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There is evidence that headache response rates may be higher if triptans are used early when a migraine attack is still mild, as compared to when it is treated after pain has reached moderate or severe intensity.
In this randomized, double blind, placebo controlled, parallel group clinical trial, 361 patients took either placebo, sumatriptan 50 mg, or sumatriptan 100 mg in a single attack study. The primary outcome measure was pain-free status at two hours.
In the intention to treat group, two hour pain free rates were 16%, 40%, and 50% in the placebo group, sumatriptan 50 mg group, and the sumatriptan 100 mg group respectively (p<0.001, active treatment groups vs. placebo).
Both sumatriptan 50 mg and 100 mg were significantly superior to placebo for the pain-free end point at two hours. The pain-free response rates in this trial where sumatriptan was taken while the headache was still mild were generally higher than in older clinical trials where headache was treated after reaching a moderate or severe intensity.
To examine demographic characteristics and clinical features of headache patients referred to neurologists specializing in headache in Canada.
Demographic and clinical data were collected at the time of consultation for 865 new headache patients referred to five headache-specialty clinics in Canada. The Headache Impact Test (HIT-6) and Migraine Disability Questionnaire (MIDAS) were used to measure headache impact and disability. Data were analyzed as part of the Canadian Headache Outpatient Registry and Database (CHORD) Project.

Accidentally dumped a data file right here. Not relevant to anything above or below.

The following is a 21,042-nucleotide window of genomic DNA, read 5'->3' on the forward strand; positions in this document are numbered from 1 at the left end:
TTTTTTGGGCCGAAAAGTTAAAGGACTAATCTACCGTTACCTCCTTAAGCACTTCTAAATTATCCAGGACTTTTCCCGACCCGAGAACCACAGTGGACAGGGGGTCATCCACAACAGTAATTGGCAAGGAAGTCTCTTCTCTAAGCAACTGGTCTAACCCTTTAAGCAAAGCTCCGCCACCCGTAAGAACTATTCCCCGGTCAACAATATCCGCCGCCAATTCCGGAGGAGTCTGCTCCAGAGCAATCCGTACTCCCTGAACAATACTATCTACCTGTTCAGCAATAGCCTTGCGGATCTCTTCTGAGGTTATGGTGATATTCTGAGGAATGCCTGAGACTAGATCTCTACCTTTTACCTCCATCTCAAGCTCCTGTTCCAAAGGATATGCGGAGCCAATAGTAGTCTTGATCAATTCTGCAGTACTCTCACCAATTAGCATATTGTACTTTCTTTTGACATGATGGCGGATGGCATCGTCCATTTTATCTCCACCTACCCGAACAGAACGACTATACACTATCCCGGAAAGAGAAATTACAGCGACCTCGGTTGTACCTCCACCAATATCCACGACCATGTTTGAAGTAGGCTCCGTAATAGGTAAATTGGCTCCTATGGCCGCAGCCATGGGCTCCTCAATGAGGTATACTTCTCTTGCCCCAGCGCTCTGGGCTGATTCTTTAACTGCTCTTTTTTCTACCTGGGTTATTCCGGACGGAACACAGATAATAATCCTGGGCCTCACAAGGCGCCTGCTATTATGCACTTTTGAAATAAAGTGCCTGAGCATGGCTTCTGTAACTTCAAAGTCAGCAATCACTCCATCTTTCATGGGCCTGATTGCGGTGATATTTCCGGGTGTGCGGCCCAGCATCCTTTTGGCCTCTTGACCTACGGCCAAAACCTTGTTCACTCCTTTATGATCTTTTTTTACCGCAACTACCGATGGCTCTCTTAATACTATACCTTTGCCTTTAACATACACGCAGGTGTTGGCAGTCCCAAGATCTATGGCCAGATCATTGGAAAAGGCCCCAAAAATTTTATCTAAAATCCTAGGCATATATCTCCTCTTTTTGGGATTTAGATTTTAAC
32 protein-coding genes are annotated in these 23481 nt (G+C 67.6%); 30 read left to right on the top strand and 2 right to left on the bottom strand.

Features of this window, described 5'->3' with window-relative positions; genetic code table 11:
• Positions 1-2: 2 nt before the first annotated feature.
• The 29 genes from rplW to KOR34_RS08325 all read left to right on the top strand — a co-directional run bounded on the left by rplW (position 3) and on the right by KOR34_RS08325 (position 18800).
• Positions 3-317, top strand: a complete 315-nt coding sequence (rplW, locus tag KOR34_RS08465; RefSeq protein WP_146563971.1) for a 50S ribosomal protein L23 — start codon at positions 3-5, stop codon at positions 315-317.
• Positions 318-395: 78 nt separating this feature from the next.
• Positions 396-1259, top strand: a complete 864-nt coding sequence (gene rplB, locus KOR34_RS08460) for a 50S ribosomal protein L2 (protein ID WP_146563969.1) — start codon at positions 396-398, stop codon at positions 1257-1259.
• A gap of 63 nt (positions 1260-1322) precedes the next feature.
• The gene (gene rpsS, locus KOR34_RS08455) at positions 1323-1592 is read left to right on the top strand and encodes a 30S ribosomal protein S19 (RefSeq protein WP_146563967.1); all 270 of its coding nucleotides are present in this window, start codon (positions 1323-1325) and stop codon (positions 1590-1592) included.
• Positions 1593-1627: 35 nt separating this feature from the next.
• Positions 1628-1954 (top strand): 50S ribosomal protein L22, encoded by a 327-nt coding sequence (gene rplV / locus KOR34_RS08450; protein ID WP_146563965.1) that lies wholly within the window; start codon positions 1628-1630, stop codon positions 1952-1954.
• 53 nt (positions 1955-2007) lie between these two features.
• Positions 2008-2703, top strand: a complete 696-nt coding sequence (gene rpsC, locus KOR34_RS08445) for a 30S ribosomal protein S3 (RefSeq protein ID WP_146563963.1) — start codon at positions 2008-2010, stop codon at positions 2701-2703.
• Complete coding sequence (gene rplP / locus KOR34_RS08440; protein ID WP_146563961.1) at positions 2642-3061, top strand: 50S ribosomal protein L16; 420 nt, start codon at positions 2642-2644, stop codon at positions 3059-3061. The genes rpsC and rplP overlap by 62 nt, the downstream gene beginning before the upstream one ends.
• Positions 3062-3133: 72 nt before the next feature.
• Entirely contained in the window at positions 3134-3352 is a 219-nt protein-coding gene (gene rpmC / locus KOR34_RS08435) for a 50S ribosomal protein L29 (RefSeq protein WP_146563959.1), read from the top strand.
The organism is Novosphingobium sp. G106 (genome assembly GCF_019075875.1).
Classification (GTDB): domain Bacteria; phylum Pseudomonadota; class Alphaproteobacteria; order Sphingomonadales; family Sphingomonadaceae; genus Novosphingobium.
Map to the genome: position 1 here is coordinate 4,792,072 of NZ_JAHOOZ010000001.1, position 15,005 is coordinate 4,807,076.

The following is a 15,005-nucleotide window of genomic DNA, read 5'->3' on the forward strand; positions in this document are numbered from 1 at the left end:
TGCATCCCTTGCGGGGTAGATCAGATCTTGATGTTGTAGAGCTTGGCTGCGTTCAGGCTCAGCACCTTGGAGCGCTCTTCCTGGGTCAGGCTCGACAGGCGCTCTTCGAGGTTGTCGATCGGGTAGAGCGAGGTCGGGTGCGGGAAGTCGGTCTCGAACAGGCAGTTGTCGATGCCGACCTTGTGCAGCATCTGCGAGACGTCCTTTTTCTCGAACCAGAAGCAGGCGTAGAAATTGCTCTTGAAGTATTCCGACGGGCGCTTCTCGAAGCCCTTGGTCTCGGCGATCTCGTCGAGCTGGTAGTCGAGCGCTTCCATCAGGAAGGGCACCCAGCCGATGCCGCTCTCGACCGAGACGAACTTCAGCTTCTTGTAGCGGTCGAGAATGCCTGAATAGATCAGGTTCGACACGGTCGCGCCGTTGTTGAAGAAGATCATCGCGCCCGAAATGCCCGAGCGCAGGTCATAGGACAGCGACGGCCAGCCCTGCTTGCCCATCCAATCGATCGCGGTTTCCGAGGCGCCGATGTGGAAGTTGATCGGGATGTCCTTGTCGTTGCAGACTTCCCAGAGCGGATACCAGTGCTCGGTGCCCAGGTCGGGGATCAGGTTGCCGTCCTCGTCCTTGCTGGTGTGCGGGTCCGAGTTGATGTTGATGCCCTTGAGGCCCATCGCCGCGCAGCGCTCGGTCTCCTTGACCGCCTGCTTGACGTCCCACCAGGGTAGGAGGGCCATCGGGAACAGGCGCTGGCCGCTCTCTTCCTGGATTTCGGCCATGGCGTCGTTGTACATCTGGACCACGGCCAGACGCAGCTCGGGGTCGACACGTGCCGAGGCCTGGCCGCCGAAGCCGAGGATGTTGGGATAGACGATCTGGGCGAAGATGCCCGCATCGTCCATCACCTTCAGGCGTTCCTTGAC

The average age of the patients was 40 years and the majority were female (78%). Most were employed either full time (49%) or part time (13%). The majority of patients were diagnosed with either migraine or tension-type headache (78%). Over a third of patients experienced headache every day, and half had experienced a headache in the previous month which was of severe intensity. Most (80%) scored in the “very severe” category of the HIT-6 and over half (55%) were severely disabled as measured by the MIDAS.
Patients referred to headache specialists in Canada are severely disabled by their headache disorders. These patients are in the most productive phase of their lives in terms of age and employment. It is important to provide the best available treatment to headache patients in order to minimize the disability and impact of their headache disorders.
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